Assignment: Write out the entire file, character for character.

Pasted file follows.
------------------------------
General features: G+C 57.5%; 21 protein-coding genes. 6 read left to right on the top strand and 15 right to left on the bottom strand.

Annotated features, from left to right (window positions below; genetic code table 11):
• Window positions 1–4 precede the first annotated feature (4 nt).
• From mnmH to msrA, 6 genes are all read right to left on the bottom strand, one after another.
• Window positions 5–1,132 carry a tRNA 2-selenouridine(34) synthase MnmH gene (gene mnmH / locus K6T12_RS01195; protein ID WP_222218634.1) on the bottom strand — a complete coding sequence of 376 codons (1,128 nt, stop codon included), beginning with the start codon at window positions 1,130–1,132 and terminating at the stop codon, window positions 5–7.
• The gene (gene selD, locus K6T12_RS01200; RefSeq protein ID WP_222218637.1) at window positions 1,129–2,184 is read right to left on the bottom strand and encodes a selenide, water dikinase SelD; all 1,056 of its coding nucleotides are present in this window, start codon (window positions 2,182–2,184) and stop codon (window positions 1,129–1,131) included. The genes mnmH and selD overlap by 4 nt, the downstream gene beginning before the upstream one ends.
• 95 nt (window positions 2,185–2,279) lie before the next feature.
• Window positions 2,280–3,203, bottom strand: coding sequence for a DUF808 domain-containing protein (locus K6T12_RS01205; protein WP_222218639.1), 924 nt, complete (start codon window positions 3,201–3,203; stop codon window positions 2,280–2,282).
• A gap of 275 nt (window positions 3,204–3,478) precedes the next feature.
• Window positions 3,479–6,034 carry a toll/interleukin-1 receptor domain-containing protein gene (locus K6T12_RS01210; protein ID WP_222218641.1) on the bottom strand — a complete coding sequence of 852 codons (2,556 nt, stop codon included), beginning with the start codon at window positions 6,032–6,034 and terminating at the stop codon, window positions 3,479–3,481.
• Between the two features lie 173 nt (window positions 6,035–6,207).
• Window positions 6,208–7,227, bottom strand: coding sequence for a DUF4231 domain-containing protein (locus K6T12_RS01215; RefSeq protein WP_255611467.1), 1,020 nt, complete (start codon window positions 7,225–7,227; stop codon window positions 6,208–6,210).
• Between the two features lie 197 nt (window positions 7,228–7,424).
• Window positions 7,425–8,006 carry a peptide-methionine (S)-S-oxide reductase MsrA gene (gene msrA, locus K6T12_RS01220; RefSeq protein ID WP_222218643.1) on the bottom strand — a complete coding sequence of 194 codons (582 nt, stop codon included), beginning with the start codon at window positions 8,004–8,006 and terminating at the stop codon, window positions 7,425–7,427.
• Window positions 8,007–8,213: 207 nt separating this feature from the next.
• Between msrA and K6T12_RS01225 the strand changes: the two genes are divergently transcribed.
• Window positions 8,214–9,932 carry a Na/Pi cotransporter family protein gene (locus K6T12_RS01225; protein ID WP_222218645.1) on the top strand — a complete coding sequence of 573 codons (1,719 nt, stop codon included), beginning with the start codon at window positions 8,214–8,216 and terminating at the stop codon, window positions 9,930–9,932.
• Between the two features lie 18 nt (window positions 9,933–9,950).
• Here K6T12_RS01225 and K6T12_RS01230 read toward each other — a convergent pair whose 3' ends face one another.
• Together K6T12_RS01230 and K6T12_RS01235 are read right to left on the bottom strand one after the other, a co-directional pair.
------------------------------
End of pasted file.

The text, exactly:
General features: G+C 57.5%; 21 protein-coding genes. 6 read left to right on the top strand and 15 right to left on the bottom strand.

Annotated features, from left to right (window positions below; genetic code table 11):
• Window positions 1–4 precede the first annotated feature (4 nt).
• From mnmH to msrA, 6 genes are all read right to left on the bottom strand, one after another.
• Window positions 5–1,132 carry a tRNA 2-selenouridine(34) synthase MnmH gene (gene mnmH / locus K6T12_RS01195; protein ID WP_222218634.1) on the bottom strand — a complete coding sequence of 376 codons (1,128 nt, stop codon included), beginning with the start codon at window positions 1,130–1,132 and terminating at the stop codon, window positions 5–7.
• The gene (gene selD, locus K6T12_RS01200; RefSeq protein ID WP_222218637.1) at window positions 1,129–2,184 is read right to left on the bottom strand and encodes a selenide, water dikinase SelD; all 1,056 of its coding nucleotides are present in this window, start codon (window positions 2,182–2,184) and stop codon (window positions 1,129–1,131) included. The genes mnmH and selD overlap by 4 nt, the downstream gene beginning before the upstream one ends.
• 95 nt (window positions 2,185–2,279) lie before the next feature.
• Window positions 2,280–3,203, bottom strand: coding sequence for a DUF808 domain-containing protein (locus K6T12_RS01205; protein WP_222218639.1), 924 nt, complete (start codon window positions 3,201–3,203; stop codon window positions 2,280–2,282).
• A gap of 275 nt (window positions 3,204–3,478) precedes the next feature.
• Window positions 3,479–6,034 carry a toll/interleukin-1 receptor domain-containing protein gene (locus K6T12_RS01210; protein ID WP_222218641.1) on the bottom strand — a complete coding sequence of 852 codons (2,556 nt, stop codon included), beginning with the start codon at window positions 6,032–6,034 and terminating at the stop codon, window positions 3,479–3,481.
• Between the two features lie 173 nt (window positions 6,035–6,207).
• Window positions 6,208–7,227, bottom strand: coding sequence for a DUF4231 domain-containing protein (locus K6T12_RS01215; RefSeq protein WP_255611467.1), 1,020 nt, complete (start codon window positions 7,225–7,227; stop codon window positions 6,208–6,210).
• Between the two features lie 197 nt (window positions 7,228–7,424).
• Window positions 7,425–8,006 carry a peptide-methionine (S)-S-oxide reductase MsrA gene (gene msrA, locus K6T12_RS01220; RefSeq protein ID WP_222218643.1) on the bottom strand — a complete coding sequence of 194 codons (582 nt, stop codon included), beginning with the start codon at window positions 8,004–8,006 and terminating at the stop codon, window positions 7,425–7,427.
• Window positions 8,007–8,213: 207 nt separating this feature from the next.
• Between msrA and K6T12_RS01225 the strand changes: the two genes are divergently transcribed.
• Window positions 8,214–9,932 carry a Na/Pi cotransporter family protein gene (locus K6T12_RS01225; protein ID WP_222218645.1) on the top strand — a complete coding sequence of 573 codons (1,719 nt, stop codon included), beginning with the start codon at window positions 8,214–8,216 and terminating at the stop codon, window positions 9,930–9,932.
• Between the two features lie 18 nt (window positions 9,933–9,950).
• Here K6T12_RS01225 and K6T12_RS01230 read toward each other — a convergent pair whose 3' ends face one another.
• Together K6T12_RS01230 and K6T12_RS01235 are read right to left on the bottom strand one after the other, a co-directional pair.